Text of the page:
Why you should evaluate candidates’ soft skills
Imagine you want to hire an account manager. You have two candidates with degrees in Marketing, knowledge of the CRM software your company uses and two years of relevant work experience. How will you choose who to hire? Soft skills can help you differentiate them.
At the beginning of your hiring process, define which soft skills are important for your open position and build questions around those. Here are some sample soft skills interview questions to help you get started.
Examples of soft skills interview questions
- What are the biggest challenges you face when starting a new job?
- Tell me about a time when the scope of a project you were working on changed significantly. How did you adjust your work and what did you do to ensure your team stayed motivated?
- Tell me about a time you had to work with a colleague you didn’t get along with. What did you do?
- What would you do if your team rejected all of your ideas?
- If you’re presenting ideas during a meeting and your audience seems disengaged, what would you do to get their attention?
- How do you calm angry customers?
- Describe a time you made an unpopular decision. How did you handle the feedback? How would you have handled the situation differently?
- What’s the best way to make decisions when working on a group project?
- Have you ever fired an employee? If so, why did you have to let them go and how did you inform them?
- How do you motivate your team members during challenging projects? Please give an example from your experience.
- If you were assigned multiple tasks at the same time, how would you organize yourself to produce quality work under tight deadlines?
- Describe a time you fell behind schedule. What went wrong and what would you do differently next time?
How to evaluate soft skills in interviews
- Assess past work behaviors. It’s tricky to evaluate soft skills the way you evaluate hard skills (e.g. using tests or questions like “What programming languages do you know?”) Behavioral interview questions will help you understand if and how candidates use these skills on the job.
- Create hypothetical scenarios. Test how candidates would handle situations that are likely to occur at work. Consider asking situational questions during interviews or give candidates larger projects that simulate job duties.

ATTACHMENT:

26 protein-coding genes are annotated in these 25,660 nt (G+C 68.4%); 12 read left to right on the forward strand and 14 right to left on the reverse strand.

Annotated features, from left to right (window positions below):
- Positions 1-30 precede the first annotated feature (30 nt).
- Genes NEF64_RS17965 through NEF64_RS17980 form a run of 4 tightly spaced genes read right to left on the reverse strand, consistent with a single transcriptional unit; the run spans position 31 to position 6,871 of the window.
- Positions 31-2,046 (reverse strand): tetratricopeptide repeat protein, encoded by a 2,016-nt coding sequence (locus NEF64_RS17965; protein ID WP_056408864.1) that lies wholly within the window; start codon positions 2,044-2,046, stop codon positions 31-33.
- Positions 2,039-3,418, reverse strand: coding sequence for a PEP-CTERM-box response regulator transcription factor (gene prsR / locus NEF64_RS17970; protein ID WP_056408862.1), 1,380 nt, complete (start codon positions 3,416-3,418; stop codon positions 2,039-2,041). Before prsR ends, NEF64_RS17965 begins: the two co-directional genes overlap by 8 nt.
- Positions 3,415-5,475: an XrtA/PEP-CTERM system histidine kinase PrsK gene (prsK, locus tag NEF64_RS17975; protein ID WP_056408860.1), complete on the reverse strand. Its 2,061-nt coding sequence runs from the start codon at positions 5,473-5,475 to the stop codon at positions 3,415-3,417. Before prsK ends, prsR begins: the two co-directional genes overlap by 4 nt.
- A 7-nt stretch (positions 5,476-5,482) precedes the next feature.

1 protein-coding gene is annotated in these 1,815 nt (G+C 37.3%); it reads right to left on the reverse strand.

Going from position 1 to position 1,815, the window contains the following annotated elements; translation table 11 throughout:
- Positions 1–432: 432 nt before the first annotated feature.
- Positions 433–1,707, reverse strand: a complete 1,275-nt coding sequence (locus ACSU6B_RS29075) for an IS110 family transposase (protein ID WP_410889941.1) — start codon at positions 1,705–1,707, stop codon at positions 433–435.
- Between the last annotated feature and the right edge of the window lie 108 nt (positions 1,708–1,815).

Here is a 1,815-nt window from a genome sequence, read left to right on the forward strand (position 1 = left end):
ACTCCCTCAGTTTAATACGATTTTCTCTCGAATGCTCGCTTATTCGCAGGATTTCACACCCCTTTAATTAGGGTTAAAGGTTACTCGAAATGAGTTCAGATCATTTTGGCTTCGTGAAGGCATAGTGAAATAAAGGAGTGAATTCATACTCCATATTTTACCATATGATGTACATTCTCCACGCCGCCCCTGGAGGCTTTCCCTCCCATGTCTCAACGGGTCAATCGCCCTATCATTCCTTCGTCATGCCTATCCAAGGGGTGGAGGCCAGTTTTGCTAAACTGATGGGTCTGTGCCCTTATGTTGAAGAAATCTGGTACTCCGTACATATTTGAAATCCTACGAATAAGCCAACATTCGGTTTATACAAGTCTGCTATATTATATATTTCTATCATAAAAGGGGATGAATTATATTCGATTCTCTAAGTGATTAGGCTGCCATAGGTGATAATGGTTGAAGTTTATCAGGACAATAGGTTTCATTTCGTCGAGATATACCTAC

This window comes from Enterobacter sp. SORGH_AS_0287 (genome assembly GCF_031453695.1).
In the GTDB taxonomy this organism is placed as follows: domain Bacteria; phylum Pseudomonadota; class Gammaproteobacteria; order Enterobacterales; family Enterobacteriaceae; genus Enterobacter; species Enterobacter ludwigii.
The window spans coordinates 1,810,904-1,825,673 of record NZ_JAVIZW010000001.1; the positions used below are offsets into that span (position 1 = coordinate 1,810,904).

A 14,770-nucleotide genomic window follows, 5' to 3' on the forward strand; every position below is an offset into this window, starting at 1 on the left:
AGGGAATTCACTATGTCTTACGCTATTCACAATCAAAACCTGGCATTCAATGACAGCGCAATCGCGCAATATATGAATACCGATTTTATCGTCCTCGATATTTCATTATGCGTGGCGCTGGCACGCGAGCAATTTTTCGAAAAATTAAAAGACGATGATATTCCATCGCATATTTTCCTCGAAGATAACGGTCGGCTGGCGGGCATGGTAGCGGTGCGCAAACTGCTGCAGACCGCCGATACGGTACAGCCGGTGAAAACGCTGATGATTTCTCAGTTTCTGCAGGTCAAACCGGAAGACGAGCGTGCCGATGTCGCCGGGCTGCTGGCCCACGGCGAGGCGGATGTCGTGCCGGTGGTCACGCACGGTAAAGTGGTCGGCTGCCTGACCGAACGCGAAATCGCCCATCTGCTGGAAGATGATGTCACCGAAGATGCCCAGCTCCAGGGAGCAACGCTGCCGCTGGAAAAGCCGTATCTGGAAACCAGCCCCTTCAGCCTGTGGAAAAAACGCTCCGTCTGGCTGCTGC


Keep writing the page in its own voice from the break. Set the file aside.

- Use a scoring system. Create interview scorecards to measure how satisfying candidates’ answers are. For example, you can use rating scales or a pass/fail system to evaluate candidates’ answers.
- Ask all candidates the same questions. To avoid introducing bias during interviews, make sure you use the same set of questions for all candidates, in the same order. That way, it’s easier to compare their answers and make objective hiring decisions.
- They give canned answers. Candidates are likely to come prepared for questions like “Describe your role in a team project” or “How do you manage deadlines?” Add hypothetical scenarios to your interviews that require on-the-spot thinking to identify candidates who give genuine answers.
- They are inconsistent. Use more than one question to determine whether candidates master a specific soft skill. For example, if you’re looking for a good communicator, compare candidates’ answers to questions with their email communication and their performance in role-playing activities.
- They don’t provide specific examples. Generic answers don’t tell you much about how candidates use skills on the job. Ask follow-up questions to get clarifications. Qualified candidates will be able to relate soft skills to real-life experiences.
- They’re not a culture fit. Soft skills are not black and white. Candidates can have the same quality (e.g. leadership) and use it differently (e.g. they’re good decision-makers and give clear instructions to team members or they inspire trust and encourage taking initiative.) Opt for candidates who use their soft skills in ways that match your company culture and business needs.